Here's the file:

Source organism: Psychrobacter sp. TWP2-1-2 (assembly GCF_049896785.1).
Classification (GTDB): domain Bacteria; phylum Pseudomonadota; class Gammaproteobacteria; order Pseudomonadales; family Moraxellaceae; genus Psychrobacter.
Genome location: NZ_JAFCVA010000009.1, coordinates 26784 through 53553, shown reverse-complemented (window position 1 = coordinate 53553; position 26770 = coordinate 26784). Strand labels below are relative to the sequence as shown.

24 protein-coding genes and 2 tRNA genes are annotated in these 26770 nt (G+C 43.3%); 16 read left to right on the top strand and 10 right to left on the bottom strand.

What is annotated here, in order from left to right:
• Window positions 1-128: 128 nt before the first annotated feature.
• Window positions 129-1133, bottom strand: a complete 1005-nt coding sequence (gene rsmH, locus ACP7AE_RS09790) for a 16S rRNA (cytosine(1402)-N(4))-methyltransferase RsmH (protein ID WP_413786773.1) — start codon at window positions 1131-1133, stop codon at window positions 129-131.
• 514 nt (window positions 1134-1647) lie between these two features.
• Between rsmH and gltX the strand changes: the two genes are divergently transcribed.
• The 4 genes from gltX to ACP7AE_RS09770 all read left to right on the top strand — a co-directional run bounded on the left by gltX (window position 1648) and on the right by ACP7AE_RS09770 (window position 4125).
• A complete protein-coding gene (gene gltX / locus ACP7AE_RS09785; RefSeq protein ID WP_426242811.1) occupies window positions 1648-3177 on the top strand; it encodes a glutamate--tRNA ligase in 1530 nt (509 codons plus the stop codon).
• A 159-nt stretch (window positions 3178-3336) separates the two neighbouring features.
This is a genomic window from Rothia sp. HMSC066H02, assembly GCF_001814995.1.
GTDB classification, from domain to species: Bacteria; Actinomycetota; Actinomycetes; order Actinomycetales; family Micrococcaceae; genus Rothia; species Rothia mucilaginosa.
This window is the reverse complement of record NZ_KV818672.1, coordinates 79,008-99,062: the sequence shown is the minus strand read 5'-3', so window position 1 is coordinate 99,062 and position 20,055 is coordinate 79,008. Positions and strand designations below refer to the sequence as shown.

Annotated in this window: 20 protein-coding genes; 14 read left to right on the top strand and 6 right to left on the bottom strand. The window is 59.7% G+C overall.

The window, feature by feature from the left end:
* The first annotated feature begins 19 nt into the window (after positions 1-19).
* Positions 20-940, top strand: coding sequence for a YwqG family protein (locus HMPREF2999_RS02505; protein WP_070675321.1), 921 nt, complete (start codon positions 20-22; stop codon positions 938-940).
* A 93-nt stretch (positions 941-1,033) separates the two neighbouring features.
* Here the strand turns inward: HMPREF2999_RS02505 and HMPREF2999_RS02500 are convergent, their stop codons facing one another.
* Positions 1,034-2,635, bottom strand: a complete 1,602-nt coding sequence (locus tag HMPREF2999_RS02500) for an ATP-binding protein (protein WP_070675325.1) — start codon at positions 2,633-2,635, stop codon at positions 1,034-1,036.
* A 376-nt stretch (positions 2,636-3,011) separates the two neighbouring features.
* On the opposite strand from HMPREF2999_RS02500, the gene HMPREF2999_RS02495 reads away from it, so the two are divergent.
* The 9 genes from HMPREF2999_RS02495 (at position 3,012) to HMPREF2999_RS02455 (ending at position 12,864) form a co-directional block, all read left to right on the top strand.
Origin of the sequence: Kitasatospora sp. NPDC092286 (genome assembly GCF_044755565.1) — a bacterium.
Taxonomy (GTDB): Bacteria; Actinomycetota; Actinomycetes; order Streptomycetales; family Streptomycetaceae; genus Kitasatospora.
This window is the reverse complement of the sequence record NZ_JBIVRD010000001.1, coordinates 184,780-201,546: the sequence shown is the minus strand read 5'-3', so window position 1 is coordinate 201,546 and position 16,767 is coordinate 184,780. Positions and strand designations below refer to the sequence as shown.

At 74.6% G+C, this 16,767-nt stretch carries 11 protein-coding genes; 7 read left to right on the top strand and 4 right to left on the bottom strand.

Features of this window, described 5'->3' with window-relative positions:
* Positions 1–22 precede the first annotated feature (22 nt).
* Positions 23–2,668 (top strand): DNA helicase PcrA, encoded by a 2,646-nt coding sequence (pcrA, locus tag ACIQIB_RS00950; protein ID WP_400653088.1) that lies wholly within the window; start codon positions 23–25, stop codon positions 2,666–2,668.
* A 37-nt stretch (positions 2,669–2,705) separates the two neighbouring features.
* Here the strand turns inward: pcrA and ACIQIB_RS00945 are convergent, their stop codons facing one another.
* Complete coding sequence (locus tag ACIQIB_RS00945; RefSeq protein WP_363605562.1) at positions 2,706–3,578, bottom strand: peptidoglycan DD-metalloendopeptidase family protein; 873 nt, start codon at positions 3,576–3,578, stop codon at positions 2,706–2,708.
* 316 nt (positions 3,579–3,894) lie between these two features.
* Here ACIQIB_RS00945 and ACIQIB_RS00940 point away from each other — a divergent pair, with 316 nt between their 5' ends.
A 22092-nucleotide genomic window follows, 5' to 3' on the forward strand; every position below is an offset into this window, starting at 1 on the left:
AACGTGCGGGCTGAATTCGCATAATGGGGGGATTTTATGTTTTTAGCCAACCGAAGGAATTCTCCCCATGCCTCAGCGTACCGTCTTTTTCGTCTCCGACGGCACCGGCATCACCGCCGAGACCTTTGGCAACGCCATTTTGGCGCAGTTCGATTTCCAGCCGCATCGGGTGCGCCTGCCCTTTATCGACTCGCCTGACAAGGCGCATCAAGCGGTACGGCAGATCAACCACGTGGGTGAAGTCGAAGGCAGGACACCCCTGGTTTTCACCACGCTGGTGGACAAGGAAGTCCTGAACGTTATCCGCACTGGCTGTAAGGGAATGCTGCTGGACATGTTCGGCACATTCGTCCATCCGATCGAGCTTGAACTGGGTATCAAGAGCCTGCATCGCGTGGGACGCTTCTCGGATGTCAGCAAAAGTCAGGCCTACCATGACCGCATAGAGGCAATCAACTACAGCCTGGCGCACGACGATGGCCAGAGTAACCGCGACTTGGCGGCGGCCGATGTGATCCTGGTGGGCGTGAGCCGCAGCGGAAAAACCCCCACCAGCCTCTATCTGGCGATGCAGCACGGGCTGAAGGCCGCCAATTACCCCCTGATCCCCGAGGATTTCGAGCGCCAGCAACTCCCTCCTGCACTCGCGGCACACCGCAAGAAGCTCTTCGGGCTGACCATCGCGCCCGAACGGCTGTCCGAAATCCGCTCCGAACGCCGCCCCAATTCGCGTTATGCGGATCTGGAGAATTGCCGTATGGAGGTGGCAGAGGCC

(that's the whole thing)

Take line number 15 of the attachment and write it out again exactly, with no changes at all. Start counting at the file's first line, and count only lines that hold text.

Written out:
This window is the reverse complement of record NZ_KV818672.1, coordinates 79,008-99,062: the sequence shown is the minus strand read 5'-3', so window position 1 is coordinate 99,062 and position 20,055 is coordinate 79,008. Positions and strand designations below refer to the sequence as shown.